Jackie Kiddle and Shannon Cox have been named in the Women’s Lightweight Double Sculls.

Kiddle was a world champion in the event in 2019 but was unable to compete at what would have been her first Olympics in Tokyo after the late withdrawal of her partner. She is also a world champion in Coastal Rowing, which has been included for the 2028 Los Angeles Olympics.

Cox made her international debut just a year ago at the world championships in Serbia, where she and Kiddle finished fifth. Last month they won silver at the World Cup II regatta in Lucerne, Switzerland.

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The women's lightweight double of Shannon Cox and Jackie Kiddle after receiving their silver medal at 2024 World Rowing Cup II back in May. Photo: Art Of Rowing.

Alana Sherman and Kate Haines have been confirmed in the Women’s Pair after qualifying the boat for Paris at the recent Final Olympic Qualifying Regatta in Lucerne, Switzerland last month.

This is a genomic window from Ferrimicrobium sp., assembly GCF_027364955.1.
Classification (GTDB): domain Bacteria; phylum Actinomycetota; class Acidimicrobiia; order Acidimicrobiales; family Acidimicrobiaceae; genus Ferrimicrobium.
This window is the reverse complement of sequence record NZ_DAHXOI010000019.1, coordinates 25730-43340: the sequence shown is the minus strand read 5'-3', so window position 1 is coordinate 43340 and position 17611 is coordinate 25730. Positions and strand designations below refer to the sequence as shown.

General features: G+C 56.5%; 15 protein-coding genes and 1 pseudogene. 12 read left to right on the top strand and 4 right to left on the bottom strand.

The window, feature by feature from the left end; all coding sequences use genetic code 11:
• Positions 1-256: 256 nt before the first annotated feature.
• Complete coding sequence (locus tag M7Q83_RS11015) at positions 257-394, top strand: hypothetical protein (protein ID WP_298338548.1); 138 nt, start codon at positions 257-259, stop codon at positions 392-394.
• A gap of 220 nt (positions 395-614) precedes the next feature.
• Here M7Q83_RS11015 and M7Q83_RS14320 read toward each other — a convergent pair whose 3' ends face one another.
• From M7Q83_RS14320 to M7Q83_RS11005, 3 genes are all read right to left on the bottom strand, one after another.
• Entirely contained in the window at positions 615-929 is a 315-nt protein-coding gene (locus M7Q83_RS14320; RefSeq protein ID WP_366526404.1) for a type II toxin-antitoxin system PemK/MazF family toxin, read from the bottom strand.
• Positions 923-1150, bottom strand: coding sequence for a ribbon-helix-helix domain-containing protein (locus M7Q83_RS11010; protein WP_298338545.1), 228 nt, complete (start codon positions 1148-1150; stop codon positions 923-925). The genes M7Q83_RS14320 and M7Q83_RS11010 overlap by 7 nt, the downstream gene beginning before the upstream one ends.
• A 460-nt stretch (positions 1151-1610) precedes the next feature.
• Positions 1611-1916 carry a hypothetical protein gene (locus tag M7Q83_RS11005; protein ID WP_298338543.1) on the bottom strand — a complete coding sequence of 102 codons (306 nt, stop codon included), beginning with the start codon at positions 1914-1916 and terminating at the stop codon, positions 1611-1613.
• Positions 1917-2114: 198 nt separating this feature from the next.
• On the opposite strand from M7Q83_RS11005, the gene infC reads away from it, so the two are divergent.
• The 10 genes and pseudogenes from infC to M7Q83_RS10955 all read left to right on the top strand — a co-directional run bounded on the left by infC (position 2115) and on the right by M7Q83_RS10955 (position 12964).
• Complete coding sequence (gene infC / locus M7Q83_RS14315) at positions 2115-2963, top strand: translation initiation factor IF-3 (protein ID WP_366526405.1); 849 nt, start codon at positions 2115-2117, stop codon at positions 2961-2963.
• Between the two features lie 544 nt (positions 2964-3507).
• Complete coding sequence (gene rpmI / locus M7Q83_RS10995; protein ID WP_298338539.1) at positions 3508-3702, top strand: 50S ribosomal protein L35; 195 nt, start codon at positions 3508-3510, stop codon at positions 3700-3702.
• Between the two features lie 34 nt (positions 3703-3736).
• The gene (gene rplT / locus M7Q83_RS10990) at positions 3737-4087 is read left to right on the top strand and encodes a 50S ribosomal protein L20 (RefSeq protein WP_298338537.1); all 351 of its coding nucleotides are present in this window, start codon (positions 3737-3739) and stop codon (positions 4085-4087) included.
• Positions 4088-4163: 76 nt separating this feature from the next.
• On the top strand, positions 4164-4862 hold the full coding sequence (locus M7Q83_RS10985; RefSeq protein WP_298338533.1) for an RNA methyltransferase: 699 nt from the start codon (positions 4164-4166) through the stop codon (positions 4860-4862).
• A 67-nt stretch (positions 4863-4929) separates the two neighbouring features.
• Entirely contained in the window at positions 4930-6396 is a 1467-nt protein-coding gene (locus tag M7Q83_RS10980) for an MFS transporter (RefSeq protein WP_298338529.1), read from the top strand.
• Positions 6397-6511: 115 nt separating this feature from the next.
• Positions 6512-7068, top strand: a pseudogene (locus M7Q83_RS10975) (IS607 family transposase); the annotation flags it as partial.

It will be the first Olympics for both athletes.

“It's a huge honour and something that I've honestly dreamt about since I was in primary school,” says Haines. “I remember always being super sporty and doing every sport and then in intermediate I even wrote in my time capsule thing I hope that I'm an Olympian one day. I feel like it's been this thing in my life for so long.”

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The women's pair of Alana Sherman and Kate Haines at the Paris Olympics 2024 announcement. 

The men’s squad includes Tokyo gold medalists Matt Macdonald and Tom Murray, who will row the Coxless Four with Ollie Maclean and Logan Ullrich.

Maclean was a reserve in Tokyo, Ullrich is set to compete in his first Olympics.